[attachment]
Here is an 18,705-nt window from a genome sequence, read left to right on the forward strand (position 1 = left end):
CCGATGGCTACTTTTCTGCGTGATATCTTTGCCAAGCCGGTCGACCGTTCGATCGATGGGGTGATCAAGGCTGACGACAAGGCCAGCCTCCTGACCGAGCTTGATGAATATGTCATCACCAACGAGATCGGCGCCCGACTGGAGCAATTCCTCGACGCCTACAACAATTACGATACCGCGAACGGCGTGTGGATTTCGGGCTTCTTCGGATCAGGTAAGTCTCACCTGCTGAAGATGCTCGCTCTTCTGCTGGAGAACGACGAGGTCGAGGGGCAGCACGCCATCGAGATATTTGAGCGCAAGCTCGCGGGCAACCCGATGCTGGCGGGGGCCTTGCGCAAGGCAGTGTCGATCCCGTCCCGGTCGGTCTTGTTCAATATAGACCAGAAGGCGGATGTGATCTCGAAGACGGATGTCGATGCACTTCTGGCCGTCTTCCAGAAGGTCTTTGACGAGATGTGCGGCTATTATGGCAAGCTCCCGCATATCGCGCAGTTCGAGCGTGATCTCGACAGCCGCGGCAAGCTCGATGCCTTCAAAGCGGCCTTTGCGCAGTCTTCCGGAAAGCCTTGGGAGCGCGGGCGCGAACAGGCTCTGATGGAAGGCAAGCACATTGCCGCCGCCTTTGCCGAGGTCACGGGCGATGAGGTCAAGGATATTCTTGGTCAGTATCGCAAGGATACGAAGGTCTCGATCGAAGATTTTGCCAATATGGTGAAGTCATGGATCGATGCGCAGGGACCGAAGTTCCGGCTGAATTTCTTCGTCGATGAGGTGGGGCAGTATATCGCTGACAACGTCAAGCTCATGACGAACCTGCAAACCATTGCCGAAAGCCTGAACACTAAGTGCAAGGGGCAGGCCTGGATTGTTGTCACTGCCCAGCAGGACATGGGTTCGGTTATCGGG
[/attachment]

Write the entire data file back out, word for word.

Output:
Here is an 18,705-nt window from a genome sequence, read left to right on the forward strand (position 1 = left end):
CCGATGGCTACTTTTCTGCGTGATATCTTTGCCAAGCCGGTCGACCGTTCGATCGATGGGGTGATCAAGGCTGACGACAAGGCCAGCCTCCTGACCGAGCTTGATGAATATGTCATCACCAACGAGATCGGCGCCCGACTGGAGCAATTCCTCGACGCCTACAACAATTACGATACCGCGAACGGCGTGTGGATTTCGGGCTTCTTCGGATCAGGTAAGTCTCACCTGCTGAAGATGCTCGCTCTTCTGCTGGAGAACGACGAGGTCGAGGGGCAGCACGCCATCGAGATATTTGAGCGCAAGCTCGCGGGCAACCCGATGCTGGCGGGGGCCTTGCGCAAGGCAGTGTCGATCCCGTCCCGGTCGGTCTTGTTCAATATAGACCAGAAGGCGGATGTGATCTCGAAGACGGATGTCGATGCACTTCTGGCCGTCTTCCAGAAGGTCTTTGACGAGATGTGCGGCTATTATGGCAAGCTCCCGCATATCGCGCAGTTCGAGCGTGATCTCGACAGCCGCGGCAAGCTCGATGCCTTCAAAGCGGCCTTTGCGCAGTCTTCCGGAAAGCCTTGGGAGCGCGGGCGCGAACAGGCTCTGATGGAAGGCAAGCACATTGCCGCCGCCTTTGCCGAGGTCACGGGCGATGAGGTCAAGGATATTCTTGGTCAGTATCGCAAGGATACGAAGGTCTCGATCGAAGATTTTGCCAATATGGTGAAGTCATGGATCGATGCGCAGGGACCGAAGTTCCGGCTGAATTTCTTCGTCGATGAGGTGGGGCAGTATATCGCTGACAACGTCAAGCTCATGACGAACCTGCAAACCATTGCCGAAAGCCTGAACACTAAGTGCAAGGGGCAGGCCTGGATTGTTGTCACTGCCCAGCAGGACATGGGTTCGGTTATCGGG